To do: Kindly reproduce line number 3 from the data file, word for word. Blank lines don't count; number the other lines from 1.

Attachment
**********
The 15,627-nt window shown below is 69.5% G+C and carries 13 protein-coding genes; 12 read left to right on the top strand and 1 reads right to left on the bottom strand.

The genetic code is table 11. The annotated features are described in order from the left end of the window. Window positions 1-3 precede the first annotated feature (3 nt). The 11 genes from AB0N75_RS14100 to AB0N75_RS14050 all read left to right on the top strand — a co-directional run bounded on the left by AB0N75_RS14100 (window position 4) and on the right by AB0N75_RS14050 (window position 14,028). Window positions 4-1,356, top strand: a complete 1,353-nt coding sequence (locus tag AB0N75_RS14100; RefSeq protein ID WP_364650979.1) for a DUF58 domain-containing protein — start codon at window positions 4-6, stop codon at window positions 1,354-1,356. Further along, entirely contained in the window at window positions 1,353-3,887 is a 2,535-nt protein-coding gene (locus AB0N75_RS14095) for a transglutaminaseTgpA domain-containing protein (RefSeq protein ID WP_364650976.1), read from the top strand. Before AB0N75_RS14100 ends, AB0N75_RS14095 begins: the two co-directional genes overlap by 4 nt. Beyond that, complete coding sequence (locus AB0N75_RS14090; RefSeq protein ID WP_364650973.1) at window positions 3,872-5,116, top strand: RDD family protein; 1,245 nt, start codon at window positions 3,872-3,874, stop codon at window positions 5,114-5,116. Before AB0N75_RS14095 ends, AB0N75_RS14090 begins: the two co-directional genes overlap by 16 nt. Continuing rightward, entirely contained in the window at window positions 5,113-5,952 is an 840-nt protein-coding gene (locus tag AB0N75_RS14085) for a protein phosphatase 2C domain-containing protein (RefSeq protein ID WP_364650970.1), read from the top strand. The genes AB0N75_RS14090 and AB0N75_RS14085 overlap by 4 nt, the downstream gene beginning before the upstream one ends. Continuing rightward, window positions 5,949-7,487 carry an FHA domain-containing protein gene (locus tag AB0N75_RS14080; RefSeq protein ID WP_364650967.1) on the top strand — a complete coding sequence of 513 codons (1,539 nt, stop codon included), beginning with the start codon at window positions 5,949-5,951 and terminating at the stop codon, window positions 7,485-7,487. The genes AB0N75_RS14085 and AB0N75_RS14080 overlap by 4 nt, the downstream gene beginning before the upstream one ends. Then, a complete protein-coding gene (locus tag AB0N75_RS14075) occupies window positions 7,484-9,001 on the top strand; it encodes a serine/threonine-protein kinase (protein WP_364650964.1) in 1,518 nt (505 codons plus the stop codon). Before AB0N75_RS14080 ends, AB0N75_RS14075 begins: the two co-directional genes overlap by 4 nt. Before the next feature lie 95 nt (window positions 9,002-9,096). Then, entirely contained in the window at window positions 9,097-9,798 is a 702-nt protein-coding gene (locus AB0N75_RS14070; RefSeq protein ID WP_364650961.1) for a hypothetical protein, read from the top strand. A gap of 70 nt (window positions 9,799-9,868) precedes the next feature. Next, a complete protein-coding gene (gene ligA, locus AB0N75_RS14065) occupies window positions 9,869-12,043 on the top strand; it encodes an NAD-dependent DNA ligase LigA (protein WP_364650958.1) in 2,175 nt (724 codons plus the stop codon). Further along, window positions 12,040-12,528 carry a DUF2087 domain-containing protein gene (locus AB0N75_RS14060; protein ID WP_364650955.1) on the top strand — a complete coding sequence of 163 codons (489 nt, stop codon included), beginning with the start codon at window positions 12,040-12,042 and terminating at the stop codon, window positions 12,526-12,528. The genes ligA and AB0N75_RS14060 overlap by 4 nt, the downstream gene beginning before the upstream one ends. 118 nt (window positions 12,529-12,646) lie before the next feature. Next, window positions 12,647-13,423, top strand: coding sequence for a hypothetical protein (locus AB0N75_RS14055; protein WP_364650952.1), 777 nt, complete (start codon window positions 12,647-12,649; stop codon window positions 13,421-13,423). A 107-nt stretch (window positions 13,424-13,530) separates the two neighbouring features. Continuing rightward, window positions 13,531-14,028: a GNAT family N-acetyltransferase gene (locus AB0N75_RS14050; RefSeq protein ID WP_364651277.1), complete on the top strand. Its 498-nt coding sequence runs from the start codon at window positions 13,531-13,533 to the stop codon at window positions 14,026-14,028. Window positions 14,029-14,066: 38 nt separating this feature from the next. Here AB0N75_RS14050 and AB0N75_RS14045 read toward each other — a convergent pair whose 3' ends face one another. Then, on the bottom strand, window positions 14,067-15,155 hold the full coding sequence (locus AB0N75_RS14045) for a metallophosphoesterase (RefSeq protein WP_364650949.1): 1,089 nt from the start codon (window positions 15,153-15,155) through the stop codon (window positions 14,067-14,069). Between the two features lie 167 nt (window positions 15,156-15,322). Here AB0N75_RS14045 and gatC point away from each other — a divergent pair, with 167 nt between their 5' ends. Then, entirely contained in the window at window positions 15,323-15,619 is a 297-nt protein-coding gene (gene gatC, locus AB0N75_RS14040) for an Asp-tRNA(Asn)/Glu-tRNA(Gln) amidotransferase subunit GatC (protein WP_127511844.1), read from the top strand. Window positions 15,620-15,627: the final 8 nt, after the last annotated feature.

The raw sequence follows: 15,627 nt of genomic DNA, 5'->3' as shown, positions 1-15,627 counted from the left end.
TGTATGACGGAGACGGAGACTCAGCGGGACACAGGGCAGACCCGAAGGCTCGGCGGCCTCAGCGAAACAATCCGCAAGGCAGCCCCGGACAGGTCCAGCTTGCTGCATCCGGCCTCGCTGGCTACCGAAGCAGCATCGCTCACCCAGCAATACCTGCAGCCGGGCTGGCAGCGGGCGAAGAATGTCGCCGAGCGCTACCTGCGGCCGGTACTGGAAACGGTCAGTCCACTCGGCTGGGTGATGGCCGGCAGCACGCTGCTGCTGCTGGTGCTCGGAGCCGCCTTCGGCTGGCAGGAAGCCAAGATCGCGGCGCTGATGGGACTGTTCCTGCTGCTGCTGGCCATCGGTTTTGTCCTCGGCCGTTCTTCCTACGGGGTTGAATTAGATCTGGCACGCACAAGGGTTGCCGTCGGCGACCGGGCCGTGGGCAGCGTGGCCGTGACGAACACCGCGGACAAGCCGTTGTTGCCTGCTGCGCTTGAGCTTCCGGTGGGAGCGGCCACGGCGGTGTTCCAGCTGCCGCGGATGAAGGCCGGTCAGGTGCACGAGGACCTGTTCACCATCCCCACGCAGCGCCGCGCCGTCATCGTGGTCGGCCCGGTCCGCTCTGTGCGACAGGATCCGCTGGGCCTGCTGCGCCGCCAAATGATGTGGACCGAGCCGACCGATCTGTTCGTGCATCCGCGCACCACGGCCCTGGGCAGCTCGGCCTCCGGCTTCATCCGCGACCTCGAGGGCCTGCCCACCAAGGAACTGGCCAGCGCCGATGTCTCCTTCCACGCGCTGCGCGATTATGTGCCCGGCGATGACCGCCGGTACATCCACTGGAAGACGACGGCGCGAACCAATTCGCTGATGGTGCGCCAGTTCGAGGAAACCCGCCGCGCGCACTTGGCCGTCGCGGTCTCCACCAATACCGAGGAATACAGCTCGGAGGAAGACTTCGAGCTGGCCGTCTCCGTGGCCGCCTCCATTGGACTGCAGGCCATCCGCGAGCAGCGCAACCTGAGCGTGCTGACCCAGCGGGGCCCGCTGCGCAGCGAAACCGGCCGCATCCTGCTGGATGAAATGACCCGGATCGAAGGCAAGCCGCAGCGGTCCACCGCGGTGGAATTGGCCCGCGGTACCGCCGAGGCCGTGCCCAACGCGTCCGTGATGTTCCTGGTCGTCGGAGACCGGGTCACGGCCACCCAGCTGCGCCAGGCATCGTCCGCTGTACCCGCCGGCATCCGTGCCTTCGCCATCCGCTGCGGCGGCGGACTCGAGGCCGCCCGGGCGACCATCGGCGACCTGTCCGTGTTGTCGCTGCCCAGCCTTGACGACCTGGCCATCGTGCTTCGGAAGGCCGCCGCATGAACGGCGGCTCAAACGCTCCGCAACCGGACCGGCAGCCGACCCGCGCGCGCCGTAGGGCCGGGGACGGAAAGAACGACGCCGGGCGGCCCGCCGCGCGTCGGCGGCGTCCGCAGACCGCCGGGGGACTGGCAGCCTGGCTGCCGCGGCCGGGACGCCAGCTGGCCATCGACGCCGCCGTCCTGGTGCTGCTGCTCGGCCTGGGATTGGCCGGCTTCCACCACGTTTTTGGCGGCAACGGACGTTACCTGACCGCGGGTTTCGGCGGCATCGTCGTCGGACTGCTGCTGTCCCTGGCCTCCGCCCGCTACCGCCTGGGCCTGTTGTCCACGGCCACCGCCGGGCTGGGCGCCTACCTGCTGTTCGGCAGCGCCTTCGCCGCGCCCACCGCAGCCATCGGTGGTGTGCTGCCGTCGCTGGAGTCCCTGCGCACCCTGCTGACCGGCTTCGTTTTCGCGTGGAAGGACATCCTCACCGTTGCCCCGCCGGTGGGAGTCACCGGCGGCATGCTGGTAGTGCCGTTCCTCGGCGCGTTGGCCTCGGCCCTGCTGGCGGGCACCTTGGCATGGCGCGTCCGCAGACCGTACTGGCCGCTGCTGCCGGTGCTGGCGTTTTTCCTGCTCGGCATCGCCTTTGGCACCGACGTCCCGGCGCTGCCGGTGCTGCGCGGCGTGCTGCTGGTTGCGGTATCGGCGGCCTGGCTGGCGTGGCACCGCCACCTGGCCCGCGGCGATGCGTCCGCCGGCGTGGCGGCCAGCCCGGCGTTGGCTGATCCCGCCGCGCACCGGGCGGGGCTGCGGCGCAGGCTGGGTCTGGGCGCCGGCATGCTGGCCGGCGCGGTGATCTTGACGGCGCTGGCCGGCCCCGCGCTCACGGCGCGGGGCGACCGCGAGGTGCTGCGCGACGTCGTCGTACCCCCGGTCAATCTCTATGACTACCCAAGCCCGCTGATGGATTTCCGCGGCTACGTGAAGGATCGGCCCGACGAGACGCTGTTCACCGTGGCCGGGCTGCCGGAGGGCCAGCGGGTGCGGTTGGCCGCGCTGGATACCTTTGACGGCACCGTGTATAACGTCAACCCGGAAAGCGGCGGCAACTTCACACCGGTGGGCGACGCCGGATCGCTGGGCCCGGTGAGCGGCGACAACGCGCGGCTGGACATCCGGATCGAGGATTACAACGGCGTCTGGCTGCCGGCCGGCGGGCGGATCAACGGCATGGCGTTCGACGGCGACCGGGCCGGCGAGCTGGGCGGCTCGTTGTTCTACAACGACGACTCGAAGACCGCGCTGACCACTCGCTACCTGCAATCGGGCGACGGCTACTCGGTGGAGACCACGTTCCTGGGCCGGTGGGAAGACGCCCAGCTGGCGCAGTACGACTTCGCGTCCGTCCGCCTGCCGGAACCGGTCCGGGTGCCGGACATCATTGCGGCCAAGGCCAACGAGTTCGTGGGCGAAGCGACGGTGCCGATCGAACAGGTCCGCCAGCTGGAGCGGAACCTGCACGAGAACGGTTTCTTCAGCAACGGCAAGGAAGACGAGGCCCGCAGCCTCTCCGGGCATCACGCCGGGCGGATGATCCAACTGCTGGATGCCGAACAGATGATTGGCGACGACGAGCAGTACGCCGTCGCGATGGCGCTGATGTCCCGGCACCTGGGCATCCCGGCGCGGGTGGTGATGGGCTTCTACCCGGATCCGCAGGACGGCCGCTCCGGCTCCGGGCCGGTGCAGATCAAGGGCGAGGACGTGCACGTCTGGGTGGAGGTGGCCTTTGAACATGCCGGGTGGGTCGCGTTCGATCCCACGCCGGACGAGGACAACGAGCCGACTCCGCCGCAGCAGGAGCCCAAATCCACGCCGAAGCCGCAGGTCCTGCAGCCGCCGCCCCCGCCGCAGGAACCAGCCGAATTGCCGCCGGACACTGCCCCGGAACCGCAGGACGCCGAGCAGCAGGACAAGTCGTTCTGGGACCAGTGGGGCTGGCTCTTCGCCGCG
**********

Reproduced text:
The raw sequence follows: 15,627 nt of genomic DNA, 5'->3' as shown, positions 1-15,627 counted from the left end.